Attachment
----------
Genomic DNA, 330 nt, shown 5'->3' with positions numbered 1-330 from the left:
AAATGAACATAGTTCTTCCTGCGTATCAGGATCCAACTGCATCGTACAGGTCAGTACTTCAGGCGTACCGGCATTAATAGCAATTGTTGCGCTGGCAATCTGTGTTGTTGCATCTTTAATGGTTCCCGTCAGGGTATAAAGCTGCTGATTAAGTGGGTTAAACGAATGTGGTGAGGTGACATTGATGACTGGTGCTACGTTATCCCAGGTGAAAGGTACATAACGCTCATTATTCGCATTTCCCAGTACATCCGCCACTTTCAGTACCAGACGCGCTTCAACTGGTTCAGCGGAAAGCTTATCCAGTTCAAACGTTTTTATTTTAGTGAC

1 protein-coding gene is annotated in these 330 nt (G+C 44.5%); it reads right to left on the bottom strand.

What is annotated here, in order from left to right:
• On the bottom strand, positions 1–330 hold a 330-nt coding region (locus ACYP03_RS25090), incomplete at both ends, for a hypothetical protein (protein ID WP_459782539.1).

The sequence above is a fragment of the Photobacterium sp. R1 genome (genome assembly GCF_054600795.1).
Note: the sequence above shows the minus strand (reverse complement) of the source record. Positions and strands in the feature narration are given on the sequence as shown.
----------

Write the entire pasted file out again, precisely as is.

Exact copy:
Genomic DNA, 330 nt, shown 5'->3' with positions numbered 1-330 from the left:
AAATGAACATAGTTCTTCCTGCGTATCAGGATCCAACTGCATCGTACAGGTCAGTACTTCAGGCGTACCGGCATTAATAGCAATTGTTGCGCTGGCAATCTGTGTTGTTGCATCTTTAATGGTTCCCGTCAGGGTATAAAGCTGCTGATTAAGTGGGTTAAACGAATGTGGTGAGGTGACATTGATGACTGGTGCTACGTTATCCCAGGTGAAAGGTACATAACGCTCATTATTCGCATTTCCCAGTACATCCGCCACTTTCAGTACCAGACGCGCTTCAACTGGTTCAGCGGAAAGCTTATCCAGTTCAAACGTTTTTATTTTAGTGAC

1 protein-coding gene is annotated in these 330 nt (G+C 44.5%); it reads right to left on the bottom strand.

What is annotated here, in order from left to right:
• On the bottom strand, positions 1–330 hold a 330-nt coding region (locus ACYP03_RS25090), incomplete at both ends, for a hypothetical protein (protein ID WP_459782539.1).

The sequence above is a fragment of the Photobacterium sp. R1 genome (genome assembly GCF_054600795.1).
Note: the sequence above shows the minus strand (reverse complement) of the source record. Positions and strands in the feature narration are given on the sequence as shown.